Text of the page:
07 / 03 / 22 - 7 minute read
Cryptocurrency trading, NFTs in the art world … ever more industries are opening to the possibilities of investing through digital tokens. Could investors also use similar technology to invest directly in real assets?
Investors are desperate for more options. Cash provides no return, and bonds are only a little better. Investing in company stocks may pay a dividend and, if the company survives current and future waves of digitalisation, a long-term capital return, b
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Liechtenstein and Singapore are also accommodating investment token initiatives. Liechtenstein has created a regulatory framework so that tokenised real assets can be made available to investors in fund form. A key aspect is that once the anti-money laundering compliance challenges and tax considerations are settled, investors can theoretically invest in tokens from anywhere in the world. All token networks use a direct-to-investor model that could reduce the number of intermediaries currently involved in cross-border transactions.
Tokenisation can be understood as the process of putting rights to real or digital assets into a container (that is, a token). This container carries the information associated with these rights and is stored on a distributed ledger. As the name suggests, a distributed ledger is not stored centrally but instead distributed among multiple participating entities (nodes), all running a copy of the ledger. In its simplest form, this is one of the fundamental differences compared to the traditional financial world, where an investment is generally represented in digital form but held at a central intermediary, such as a custodian.
Barley, buckskins, cowrie shells and casino chips have all represented another asset in an exchange system. Barley in ancient Sumeria, buckskins in the times of America’s frontiers and cowrie shells more than 700 years in the Indo-Pacific, Arabian and African regions.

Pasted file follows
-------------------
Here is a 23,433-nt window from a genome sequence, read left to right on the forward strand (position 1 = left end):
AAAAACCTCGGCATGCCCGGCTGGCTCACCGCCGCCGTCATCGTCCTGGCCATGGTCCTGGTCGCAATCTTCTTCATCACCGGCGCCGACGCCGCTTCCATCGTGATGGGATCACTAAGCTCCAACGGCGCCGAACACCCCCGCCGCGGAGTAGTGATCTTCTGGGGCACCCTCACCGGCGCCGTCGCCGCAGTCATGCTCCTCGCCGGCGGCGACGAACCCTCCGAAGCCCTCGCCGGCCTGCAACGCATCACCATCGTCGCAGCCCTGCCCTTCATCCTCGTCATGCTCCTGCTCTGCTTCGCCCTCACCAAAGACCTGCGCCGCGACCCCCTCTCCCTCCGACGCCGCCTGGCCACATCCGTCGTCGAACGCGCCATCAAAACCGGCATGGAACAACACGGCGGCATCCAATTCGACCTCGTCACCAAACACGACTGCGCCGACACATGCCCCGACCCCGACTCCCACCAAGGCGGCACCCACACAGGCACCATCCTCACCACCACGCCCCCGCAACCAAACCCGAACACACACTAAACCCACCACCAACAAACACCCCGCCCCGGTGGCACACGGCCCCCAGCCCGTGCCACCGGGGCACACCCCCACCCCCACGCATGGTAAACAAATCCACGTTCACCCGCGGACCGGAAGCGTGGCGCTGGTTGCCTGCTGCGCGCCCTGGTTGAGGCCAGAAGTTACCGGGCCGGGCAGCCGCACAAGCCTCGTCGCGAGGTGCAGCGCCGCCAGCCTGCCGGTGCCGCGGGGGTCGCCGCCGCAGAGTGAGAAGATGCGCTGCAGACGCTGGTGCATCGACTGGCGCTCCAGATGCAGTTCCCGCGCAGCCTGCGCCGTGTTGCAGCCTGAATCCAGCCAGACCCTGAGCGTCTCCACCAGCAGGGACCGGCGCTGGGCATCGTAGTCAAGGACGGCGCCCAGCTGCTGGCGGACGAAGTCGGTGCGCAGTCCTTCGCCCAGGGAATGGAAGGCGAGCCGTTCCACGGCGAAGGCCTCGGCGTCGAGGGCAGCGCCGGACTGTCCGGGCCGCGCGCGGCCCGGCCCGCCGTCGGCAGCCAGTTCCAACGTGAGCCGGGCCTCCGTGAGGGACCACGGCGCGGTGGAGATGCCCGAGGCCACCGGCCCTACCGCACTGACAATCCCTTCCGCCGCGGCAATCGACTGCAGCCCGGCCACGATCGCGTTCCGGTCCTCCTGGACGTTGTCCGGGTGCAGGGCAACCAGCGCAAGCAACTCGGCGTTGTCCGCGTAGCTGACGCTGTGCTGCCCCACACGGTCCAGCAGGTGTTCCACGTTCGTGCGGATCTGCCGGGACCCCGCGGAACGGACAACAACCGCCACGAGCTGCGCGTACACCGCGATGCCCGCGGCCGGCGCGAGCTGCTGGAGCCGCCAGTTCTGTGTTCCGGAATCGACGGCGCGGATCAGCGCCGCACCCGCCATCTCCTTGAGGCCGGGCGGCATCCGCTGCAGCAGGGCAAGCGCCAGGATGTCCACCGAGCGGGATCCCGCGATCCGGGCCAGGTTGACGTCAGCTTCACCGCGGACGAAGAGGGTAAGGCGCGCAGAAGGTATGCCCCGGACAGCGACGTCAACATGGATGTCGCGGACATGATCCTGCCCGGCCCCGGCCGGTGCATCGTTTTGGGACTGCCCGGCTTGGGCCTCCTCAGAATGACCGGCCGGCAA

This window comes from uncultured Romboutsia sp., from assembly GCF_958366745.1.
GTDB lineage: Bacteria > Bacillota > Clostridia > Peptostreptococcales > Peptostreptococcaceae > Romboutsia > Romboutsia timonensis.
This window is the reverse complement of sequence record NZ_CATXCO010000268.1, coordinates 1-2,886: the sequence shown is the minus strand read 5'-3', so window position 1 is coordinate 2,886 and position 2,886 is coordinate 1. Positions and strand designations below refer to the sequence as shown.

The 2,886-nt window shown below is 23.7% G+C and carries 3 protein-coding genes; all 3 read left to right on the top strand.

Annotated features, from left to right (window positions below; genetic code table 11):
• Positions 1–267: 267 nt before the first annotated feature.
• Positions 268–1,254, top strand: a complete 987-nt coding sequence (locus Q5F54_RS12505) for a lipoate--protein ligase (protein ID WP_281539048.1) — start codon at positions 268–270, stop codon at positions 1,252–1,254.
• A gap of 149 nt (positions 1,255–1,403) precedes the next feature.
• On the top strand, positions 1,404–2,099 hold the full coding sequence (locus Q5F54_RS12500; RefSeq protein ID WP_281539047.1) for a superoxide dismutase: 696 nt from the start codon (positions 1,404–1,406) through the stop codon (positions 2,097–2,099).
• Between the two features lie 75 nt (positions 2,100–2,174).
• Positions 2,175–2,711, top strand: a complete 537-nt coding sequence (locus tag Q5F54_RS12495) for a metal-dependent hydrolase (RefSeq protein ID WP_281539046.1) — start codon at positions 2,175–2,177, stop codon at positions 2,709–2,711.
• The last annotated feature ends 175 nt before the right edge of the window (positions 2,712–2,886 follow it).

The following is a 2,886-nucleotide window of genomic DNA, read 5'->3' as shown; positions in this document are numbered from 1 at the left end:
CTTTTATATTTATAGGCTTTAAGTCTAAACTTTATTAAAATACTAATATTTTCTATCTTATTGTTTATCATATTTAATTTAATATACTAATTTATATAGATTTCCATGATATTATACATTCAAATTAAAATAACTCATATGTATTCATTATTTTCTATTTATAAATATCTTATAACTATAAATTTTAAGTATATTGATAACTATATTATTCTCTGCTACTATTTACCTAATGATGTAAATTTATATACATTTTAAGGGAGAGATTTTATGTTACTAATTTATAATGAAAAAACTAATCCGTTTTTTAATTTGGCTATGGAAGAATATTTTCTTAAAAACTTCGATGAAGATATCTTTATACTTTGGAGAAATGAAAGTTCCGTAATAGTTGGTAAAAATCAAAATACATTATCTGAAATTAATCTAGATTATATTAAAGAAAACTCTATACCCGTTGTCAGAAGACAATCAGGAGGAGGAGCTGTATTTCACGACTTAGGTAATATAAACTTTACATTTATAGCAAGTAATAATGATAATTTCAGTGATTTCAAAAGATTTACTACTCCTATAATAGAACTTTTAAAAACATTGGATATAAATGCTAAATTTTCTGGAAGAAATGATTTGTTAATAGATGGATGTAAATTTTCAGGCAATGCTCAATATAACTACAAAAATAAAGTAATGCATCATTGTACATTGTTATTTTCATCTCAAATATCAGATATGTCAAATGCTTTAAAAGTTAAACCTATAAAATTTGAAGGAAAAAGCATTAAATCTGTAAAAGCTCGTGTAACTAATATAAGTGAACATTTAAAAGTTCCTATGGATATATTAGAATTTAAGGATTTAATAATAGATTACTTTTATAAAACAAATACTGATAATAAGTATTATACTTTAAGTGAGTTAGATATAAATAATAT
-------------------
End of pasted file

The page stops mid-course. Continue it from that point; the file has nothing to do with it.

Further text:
While these were all ancient tokens of exchange, gold and paper currency serve the same function in the modern financial system, so there is nothing new in tokenisation except its form – the digital world. Like a casino chip or loyalty card, a digital token represents a specific amount of digital resources that an individual owns, can assign to another or redeem later.
Bitcoin is a pioneer in cryptocurrencies, but it is far from the first digital token. There are many claims about the first digital token. Still, one input for their development was from virtual-reality games in the early 2000s, where gamers proved willing to buy tokens to reach the next level rather than competing tasks to earn them.
A paper in October 2008 by an unknown author using the pseudonym Satoshi outlined proposals for a new technology called blockchain, which would rely on the agreement of users to operate rather than work as a centralised entity. Nakamoto mined the first bitcoin in January 2009, marking the date the blockchain network and digital coin went live. Bitcoin has had a rollercoaster ride from around $0.08 in 2010 to a high of just below $67,000 in October last year. In February 2022, it was valued at $39,717.20. The World Economic Forum (WEF) and Deloitte predict that about 10% of global GDP will be tokenized using blockchain technology by 2025-27.
Investing in a token is meant to be like a traditional investment: the investor enters an investment platform, is assigned a digital address (public key) and a password (private key) for his account (wallet).
After a token is issued and an investor agrees to the invest, the funds are transferred, and the token is sent to the investor's account to be stored safely. In a world where distributed networks are likely to become more common in our daily lives, this seemingly simple change in arrangement holds significant potential for the financial sector and global investment markets.
Real assets generally tie up large sums of capital and require high initial commitments. Consequently, most private investors have been excluded from such opportunities. While securitisation has traditionally been a good way for smaller investors to access fractions of corporate debt and equity, direct real asset investment has been more difficult to put into practice.
The adoption of tokens as a substitute for current forms of security holdings, such as fund units, could mark the start of an investment gateway to the future. Investing through distributed networks could allow small but sophisticated investors to have a widely diversified portfolio of stocks and bonds and fractions – represented by tokens – of real assets, including debt and equity investments, or of funds consisting of real asset pools. The lack of current alternatives in real assets for moderate-sized investors could mean a standardised, low-cost way of direct and indirect investing in inflation-hedging assets such as real estate or infrastructure would be highly appealing to these investors. If adopted by enough investors, tokenisation is potentially a game-changer.